Dana Walsh, President Omar Hassan, the late Farhad Hassan, and Jack Bauer are the names in the previouslies freeze-frames. Oddly, Marcos Al-Zacar doesn't get one, even though he's the guy who made half of these previouslies happen to begin with.
Marcos is of course still barricaded inside the hyperbaric chamber at the hospital. In addition to the intercom camera Marcos disabled at the end of the last hour, there's a bulb-style overhead camera mounted in the ceiling, watching Marcos do his thing. That thing, of course, is tinkering with the guts of his vest's electronics while referring to a complex circuitry diagram that he drew on the wall during the previouslies. So when Samir told Marcos he would "walk him through" modifying the detonator, what he meant was he would somehow download the required schematic directly into Marcos's brain over the phone? Dude, if the IRK has that kind of technology, who needs nukes in the first place? As Marcos continues fiddling with the wires, his vest gives a little beep and an LED light comes on under his left shoulder. That either means something to do with the bomb or Marcos's internal hard drive is spinning.
In the hallways outside, a tech geek in CTU armor is giving Kiefer a rundown on the chamber. It's one-inch steel all around (okay, so I was off by a factor of twelve) and air and power systems are "internal," whatever that means. Are we supposed to believe that the pressure controls are also operated from inside? Wouldn't that mean that anybody undergoing treatment in there would either have to be accompanied by a doctor or technician, or run the machine themselves? Maybe the magic of the hyperbaric chamber is that people inside it can instantly become experts on how to work anything, which would also explain Marcos's circuitry diagram. It would also explain why, for this entire episode, nobody ever hits on the idea of simply pumping out enough air to render Marcos unconscious. And don't tell me this chamber can't do that, because otherwise there'd be no reason for the door to swing outward instead of in. CTU would still have to get in there somehow, but at least it would buy them some time during which Marcos wouldn't be working on the bomb because he'd be too busy lying on the floor drooling pink foam. The geek adds that the atmosphere inside is probably oxygen-rich, which increases the risk of fire. Probably? Gosh, isn't it just CTU's luck to have to deal with this problem in a hospital without any staff to ask questions like this. As far as getting Marcos out, it's going to take forty minutes to drill through the steel, using a low-speed drill to avoid sparks and the attendant risk of explosion. Taking people alive is such a hassle sometimes.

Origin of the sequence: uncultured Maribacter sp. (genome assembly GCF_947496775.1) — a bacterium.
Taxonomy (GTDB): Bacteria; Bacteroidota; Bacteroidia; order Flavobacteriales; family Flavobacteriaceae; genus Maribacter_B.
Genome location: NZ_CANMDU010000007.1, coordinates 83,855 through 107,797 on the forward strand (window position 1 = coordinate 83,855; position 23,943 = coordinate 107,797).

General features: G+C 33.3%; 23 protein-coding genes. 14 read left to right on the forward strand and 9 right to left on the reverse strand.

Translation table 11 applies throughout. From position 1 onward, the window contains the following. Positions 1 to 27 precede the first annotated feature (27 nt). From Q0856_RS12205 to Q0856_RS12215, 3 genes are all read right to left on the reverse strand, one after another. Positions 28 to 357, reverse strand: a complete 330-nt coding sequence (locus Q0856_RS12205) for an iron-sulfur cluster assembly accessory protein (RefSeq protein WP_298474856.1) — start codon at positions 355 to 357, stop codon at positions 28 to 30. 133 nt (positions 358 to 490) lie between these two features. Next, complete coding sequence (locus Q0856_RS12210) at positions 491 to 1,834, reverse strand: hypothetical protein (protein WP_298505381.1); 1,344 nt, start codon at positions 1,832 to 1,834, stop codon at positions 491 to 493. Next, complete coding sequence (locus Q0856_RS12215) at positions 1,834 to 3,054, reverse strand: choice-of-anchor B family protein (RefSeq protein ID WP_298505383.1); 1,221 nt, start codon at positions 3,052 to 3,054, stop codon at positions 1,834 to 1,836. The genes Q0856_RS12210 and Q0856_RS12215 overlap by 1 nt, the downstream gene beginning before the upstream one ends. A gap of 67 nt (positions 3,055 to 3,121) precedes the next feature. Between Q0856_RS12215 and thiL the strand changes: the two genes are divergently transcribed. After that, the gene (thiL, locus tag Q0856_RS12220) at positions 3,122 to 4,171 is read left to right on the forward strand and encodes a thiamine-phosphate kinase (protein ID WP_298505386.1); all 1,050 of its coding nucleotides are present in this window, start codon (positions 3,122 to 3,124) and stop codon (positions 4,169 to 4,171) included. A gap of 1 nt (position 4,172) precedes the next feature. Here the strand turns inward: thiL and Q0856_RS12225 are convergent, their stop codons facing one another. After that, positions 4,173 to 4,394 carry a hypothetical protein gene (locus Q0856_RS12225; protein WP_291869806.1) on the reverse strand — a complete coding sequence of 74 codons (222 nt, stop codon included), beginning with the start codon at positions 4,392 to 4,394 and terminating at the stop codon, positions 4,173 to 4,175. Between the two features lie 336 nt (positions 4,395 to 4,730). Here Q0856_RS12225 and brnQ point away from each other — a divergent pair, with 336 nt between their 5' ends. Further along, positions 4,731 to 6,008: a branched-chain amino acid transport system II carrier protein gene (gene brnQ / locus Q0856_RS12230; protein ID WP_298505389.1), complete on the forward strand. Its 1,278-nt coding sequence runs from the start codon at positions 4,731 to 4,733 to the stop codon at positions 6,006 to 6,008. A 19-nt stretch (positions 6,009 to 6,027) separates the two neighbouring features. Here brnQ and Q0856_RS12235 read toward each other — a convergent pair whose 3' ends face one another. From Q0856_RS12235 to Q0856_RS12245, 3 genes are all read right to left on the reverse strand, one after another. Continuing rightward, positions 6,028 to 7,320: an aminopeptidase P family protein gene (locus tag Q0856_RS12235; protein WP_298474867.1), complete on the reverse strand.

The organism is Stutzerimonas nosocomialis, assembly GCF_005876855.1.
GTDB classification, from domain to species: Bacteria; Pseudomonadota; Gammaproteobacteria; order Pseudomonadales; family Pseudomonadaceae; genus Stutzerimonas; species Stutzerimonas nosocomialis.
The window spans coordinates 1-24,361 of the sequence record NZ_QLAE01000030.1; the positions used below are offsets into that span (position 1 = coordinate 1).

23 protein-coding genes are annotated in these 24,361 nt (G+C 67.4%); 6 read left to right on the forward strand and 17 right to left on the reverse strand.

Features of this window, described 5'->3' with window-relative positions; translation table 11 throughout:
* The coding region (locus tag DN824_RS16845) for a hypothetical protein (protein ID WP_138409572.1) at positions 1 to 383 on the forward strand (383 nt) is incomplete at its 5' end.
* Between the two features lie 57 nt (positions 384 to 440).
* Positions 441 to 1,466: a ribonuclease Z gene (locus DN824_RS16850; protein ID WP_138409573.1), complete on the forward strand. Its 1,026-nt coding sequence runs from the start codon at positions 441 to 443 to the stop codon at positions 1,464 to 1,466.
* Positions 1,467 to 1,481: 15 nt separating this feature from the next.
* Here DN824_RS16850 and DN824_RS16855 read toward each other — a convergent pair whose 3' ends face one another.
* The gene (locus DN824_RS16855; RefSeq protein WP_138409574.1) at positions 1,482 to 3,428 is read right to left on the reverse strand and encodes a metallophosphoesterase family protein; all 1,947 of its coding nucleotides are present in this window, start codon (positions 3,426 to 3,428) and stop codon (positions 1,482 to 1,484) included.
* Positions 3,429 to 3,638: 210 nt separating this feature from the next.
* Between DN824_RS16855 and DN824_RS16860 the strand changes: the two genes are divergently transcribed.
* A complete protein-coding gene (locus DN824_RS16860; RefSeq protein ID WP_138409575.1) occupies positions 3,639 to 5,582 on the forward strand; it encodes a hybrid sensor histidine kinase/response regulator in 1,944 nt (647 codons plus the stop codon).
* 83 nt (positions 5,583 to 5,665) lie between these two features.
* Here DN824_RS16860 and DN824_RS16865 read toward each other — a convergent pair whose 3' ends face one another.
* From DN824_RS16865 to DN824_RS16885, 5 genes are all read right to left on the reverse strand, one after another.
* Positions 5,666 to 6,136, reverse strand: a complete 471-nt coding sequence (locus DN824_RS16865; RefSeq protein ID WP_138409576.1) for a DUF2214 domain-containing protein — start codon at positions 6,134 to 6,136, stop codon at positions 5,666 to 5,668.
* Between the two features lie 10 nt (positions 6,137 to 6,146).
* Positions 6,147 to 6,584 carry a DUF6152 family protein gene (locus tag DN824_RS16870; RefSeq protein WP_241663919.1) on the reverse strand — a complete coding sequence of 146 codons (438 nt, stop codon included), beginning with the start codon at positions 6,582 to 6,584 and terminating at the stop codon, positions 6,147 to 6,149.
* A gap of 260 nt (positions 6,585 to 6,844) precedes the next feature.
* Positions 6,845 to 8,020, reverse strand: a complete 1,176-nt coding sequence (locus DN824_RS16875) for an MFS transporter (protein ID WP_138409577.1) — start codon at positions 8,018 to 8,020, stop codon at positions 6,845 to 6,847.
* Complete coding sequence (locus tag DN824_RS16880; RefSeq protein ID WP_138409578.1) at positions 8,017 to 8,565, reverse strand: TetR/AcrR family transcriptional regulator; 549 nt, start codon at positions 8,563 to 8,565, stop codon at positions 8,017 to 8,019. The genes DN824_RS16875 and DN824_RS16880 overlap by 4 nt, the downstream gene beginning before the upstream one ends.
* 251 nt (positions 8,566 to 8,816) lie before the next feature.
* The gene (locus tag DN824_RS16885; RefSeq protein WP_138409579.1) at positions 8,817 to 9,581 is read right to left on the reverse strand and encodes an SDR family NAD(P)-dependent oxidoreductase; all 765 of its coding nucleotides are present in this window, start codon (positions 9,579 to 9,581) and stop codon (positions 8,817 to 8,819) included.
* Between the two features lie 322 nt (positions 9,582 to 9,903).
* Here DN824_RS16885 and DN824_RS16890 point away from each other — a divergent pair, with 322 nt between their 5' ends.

The still youthful but now less inexperienced Agent Owen, a trickle of blood still on his temple where Marcos pistol-whipped him, shows up to tell Kiefer that the camera Marcos knocked out is back online. The intercom isn't yet working again, but Owen is able to show Kiefer the video feed from inside the room, which offers a sweetheart view of Marcos's wiring diagram. Owen says that according to the techs, the modifications Marcos seems to be working on will do the trick. As for the time frame, he says Marcos will need to reset four circuits, the first of which is already completed, as shown by the single LED still glowing under Marcos's shoulder. Once he gets all four he can trigger it at any moment. The bright side is that the chamber will contain the explosion and keep anyone else from getting hurt. "He's not trying to hurt anybody, he's trying to make sure we don't take him alive," Kiefer says, because he is not about bright sides. He asks his earpiece to connect him to Hastings, and a woman's voice says that's coming right up. Glad to see Sarah from The Andy Griffith Show landed on her feet.
Kiefer gets patched through to what looks like a little staff meeting already convening on the CTU floor. He wants everything they have on Marcos, and Chloe gives it to him, at some unnecessary length. We already know he's got an American mother in town, but his father was from the IRK. Chloe also has the file on Professor Al-Zacar, who was a vocal critic of the U.S. He spent four months in jail under President Wayne Palmer (a phrase I still can't type with a straight face to this day), came out unemployable, and committed suicide a year later. Hastings chimes in that Marcos joined IRK intelligence two months later. As for his mom, Arlo has her DMV records placing her home in East Harlem, "4211 East 117th Street." In fact Google Maps tells me that address is in a part of Harlem so far east it's in Queens. Kiefer wants her picked up and brought to him right away. Once the call ends, Hastings gives instructions to his troops. He says they're working on the assumption that the terrorists will want to hit someplace in Manhattan with the uranium, which of course means it'll have to be brought onto the island. Chloe suggests locking the city down, but Hastings says their best chance to catch them is in transit. Sure, using the entire island of Manhattan as bait seems reasonable to me. That means keeping a close eye on the radiation sensors that have been set up at all the bridges and tunnels. Which should work, as long as the terrorists don't get their hands on a helicopter. Or maybe just a catapult. Or a giant crossbow they can use to shoot the rods at the U.N. from Roosevelt Island one by one. I'm an idea guy, you know. Hastings barely pauses in his speech as he looks up and happens to see Dana and Cole's faces on a building security monitor, and he reminds Arlo that the drones need to be on that as well. Damn, if the air is covered, so much for my giant crossbow idea. I would be a sucky terrorist.